The ATO needs to do better at risk planning around situations like this. It needs to test capability properly and not hide behind the “too many users” defense.

Government agencies need to carefully watch and learn from this experience — and learn the right lessons.

The first lesson is to conduct appropriate capacity testing. Look at the ABS’s implementation of eCensus and the level of testing and resilience it put in place the first time eCensus was used in 2006. The ABS gave a great presentation on the topic, which I attended, which highlighted the risk mitigation steps they’d taken — from capacity testing through to multiple redundant systems and real-time monitoring with developers on standby and fallback manual systems in place.

The second lesson is to not release major systems at a time when they are going to come under a huge load. Release a new tax system in February or March, or after tax time in October, giving time to shakeout the production system and address issues before it hits peak load.

The third lesson is to avoid releasing major systems. Instead release smaller, but useful, services and progressively integrate them into a major new service, testing each carefully as they go. This is how Facebook totally replaced its back-end without any disruption to people’s use of the service — modularly upgrading aspects of the service until it was completely done.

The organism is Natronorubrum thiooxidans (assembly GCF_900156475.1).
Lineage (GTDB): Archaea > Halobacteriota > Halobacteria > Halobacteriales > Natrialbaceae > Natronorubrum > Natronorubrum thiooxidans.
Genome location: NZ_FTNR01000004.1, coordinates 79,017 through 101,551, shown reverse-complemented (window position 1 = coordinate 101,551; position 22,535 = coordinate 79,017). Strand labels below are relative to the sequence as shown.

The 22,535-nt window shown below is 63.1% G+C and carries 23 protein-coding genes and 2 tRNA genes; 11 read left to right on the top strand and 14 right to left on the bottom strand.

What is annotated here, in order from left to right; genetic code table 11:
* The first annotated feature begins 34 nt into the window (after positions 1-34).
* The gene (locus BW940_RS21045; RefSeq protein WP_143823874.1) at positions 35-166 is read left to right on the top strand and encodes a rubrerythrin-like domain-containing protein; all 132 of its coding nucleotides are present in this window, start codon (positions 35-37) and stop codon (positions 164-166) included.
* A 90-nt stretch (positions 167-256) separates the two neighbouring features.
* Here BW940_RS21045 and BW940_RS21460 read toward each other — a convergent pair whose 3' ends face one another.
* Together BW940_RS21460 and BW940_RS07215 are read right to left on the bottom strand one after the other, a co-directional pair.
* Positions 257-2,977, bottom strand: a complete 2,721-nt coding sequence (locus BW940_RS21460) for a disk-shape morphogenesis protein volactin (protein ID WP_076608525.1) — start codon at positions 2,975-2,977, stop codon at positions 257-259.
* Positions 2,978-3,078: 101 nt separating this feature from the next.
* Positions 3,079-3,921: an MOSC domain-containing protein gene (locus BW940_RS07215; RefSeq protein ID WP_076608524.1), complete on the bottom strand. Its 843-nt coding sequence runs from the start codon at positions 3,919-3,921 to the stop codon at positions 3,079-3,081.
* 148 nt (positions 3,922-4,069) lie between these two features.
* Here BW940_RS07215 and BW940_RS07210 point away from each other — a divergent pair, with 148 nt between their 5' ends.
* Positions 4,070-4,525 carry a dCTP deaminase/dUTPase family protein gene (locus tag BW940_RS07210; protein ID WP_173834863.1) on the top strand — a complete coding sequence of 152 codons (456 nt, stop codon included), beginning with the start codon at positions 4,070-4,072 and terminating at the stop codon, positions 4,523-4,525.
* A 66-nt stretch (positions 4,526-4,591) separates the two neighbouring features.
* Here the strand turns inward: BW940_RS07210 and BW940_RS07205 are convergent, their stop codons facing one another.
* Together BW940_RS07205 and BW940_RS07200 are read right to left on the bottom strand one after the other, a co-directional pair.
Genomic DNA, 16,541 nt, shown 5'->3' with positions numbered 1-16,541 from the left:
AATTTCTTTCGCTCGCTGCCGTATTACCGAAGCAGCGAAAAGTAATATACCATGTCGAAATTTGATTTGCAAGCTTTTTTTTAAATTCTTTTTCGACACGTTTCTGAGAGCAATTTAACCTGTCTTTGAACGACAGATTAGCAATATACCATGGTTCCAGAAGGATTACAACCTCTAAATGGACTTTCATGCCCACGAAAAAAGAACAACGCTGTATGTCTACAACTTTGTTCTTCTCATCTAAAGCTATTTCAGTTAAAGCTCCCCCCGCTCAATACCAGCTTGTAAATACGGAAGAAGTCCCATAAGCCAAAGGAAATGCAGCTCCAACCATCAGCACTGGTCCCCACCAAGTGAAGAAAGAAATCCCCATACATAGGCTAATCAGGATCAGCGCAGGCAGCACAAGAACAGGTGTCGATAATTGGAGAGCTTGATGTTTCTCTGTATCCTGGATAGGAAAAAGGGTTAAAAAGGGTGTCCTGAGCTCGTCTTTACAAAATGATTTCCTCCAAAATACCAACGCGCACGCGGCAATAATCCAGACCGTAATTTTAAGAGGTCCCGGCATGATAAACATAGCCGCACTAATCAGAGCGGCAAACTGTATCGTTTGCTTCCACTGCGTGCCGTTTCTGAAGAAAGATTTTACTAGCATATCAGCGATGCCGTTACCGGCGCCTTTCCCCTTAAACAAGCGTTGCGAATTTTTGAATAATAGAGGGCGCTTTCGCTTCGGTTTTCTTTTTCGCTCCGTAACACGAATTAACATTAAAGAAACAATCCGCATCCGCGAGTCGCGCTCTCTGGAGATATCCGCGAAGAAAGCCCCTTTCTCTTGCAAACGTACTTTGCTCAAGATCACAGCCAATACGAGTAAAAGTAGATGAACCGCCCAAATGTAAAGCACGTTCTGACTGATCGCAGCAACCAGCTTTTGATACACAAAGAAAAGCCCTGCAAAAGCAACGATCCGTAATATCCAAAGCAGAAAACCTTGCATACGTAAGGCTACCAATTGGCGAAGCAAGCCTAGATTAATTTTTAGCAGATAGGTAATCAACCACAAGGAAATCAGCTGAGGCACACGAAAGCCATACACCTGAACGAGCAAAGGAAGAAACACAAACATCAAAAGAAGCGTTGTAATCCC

The final lesson is to plan your recovery before your system fails. Design a failover plan for what happens if the system doesn’t work for people, a manual solution if required. The ATO should direct anyone with issues to a hotline where they can complete their tax return over the phone, or via screen sharing, so no-one is left waiting for days or in a position of financial distress due to not receiving a tax return fast.

I feel for the ATO (particularly their ICT team) and don’t blame them for the issues they’re having with MyTax, however I do hold the agency responsible for how the ATO recovers from this disaster.

They need to stop defending their implementation of MyTax and focus on ways to meet citizen needs — even outside the MyTax system — to ensure that the tax returns get through.

Otherwise this issue could turn into another Apple maps-style disaster, or even worse, as there’s no “competitor” to the ATO that citizens can turn to to complete their tax returns. At least, not yet …

This article was first published on Craig Thomler’s eGov AU blog.

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6 years ago

Here here – you want to try being inside the organisation when the change program was implemented!

G.B. Bear
G.B. Bear
6 years ago

Interesting commentary but needs a fact check. Mytax was deployed last year (for the financial year 2013-14 year returns). This, the end of the 14-15 year, is its second run, with more people being able to use it. Citizens also do have an alternative, albeit not free, in being able to lodge through a tax agent or, heaven forbid, use paper. On what basis do you suggest capacity was the issue, or the major issue? Too simplistic and disappointingly shallow analysis.